Saudi Arabia wants to be the top global destination for Muslim tourists by the end of the decade according to a top official.
In a report published by Arab News, It comes amid a massive push to develop the Kingdom’s Red Sea coastline and maximize tourism spending among the millions of Muslims who already visit the Kingdom each year as part of Hajj and Umrah.
“We want to beat Dubai, Malaysia and Turkey to the top spot,” said a senior official at the Saudi Commission for Tourism and National Heritage (SCNH) in an interview on the sidelines of the World Travel Market in London.
“We have different projects in the pipeline and we are developing our pilgrimage sites. We are opening up our historical sites, we have five UNESCO sites and we are aiming to have 10 by 2020.
“We have everything in Saudi. Our history gives us competitive advantage. We have a beautiful natural landscape and thousands of years of Islamic and pre-Islamic history. We are open to all,” said the spokesman.
“For Muslims, we have the advantage that everything is already halal here.”
Saudi Arabia is planning to develop hundreds of kilometers of its Red Sea coastline as a global tourism destination and has enlisted the help of Virgin Group chief Richard Branson to advise on the ambitious project, which is a key plank of ongoing economic reforms.
The Kingdom is in the “final stages” of ratifying its much-anticipated tourist visas, which would grant unrestricted leisure travel in the country, the spokesman confirmed.
“We expect the tourist visa to be in issuance within six months.”
Currently Saudi Arabia issues two-week visas for those on business, pilgrimage or visiting resident family members — but they can be difficult to obtain. A specific visa for tourists would open up the country to foreign visitors and allow access to destinations beyond the holy sites of Makkah and Madinah.
The tourism official said that the Saudi government is working on ratifying tourist visas for visitors from 165 countries, including 66 Muslim countries.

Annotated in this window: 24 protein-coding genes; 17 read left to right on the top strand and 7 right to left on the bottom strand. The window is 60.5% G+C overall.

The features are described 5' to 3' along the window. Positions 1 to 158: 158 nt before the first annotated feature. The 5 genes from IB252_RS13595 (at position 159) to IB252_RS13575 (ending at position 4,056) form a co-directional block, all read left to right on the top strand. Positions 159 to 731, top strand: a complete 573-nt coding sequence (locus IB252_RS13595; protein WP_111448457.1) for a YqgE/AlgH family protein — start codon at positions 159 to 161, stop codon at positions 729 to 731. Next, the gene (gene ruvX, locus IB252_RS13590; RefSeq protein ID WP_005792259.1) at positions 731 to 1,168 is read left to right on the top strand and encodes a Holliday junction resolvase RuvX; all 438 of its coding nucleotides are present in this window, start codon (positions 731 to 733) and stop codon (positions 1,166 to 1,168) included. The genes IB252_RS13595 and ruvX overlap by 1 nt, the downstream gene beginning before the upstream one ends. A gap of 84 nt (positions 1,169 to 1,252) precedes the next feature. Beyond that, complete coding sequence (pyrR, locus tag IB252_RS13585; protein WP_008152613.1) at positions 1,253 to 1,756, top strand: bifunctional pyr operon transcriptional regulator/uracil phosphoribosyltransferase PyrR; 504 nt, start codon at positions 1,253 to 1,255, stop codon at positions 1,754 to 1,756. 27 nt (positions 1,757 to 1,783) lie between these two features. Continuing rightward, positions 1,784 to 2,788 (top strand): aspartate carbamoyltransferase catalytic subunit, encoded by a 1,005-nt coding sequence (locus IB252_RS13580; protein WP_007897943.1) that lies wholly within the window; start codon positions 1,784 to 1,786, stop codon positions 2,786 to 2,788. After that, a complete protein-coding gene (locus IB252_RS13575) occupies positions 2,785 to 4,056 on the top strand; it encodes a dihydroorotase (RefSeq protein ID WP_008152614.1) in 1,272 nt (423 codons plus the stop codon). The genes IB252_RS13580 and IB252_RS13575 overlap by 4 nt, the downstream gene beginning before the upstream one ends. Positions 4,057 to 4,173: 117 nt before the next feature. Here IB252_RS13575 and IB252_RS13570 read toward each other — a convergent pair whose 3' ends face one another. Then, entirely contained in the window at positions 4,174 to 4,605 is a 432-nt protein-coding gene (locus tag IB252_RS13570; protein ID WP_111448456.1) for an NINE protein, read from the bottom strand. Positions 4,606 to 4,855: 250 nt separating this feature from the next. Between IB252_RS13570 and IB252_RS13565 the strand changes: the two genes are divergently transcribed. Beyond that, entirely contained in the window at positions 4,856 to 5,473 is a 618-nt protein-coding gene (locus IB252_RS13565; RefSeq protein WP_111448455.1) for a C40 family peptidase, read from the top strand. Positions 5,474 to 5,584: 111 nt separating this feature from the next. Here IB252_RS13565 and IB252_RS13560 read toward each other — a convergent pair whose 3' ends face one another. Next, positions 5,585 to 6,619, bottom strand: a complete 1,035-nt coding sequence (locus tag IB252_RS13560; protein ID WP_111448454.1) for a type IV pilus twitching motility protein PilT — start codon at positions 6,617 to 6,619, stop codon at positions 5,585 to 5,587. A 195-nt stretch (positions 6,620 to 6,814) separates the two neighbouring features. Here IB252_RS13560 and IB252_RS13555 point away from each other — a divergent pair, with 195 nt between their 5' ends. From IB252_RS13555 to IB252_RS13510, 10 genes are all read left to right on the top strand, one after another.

He said the Kingdom would welcome all nationalities, all religions and female visitors.
“For women, they may not need to wear a headdress but it is thought an abaya will be necessary. The details of the new regulations will be confirmed with the coming months.”
He added, “Many people will be surprised by the heritage and landscapes that Saudi has. We have skiing, diving and beautiful beaches stretching across two seas.”
Dr. Yazeed Al-Shammari, founder of Arabian Nights, a major KSA tour operator, told Arab News he was looking forward to the new tourist visa “widening and developing” his business.
“People are very curious about Saudi Arabia because we have been closed for so long. Some people think that all we’ve got is sand and camels but the reality is we have much more variety and texture than that. I’ve already had many enquiries from European agents.”
Caroline Bremner, head of travel and tourism at Euromonitor, said:
“It will be interesting to see what Saudi does now as previously the focus was only on the Hajj. Saudi Arabia is a beautiful country with a lot to offer. There have been developments lately that make the country seem more attractive to visitors, such as allowing women to drive.
“As KSA opens up it will need to be very clear on what’s allowed and what’s not, so that visitors feel reassured of what the laws and customs are in Saudi, particularly after cases of tourist jailings in Dubai.
“It will also need to pay attention to the quality of its hotels and tourist experiences as it enters the world as an emerging tourist destination.”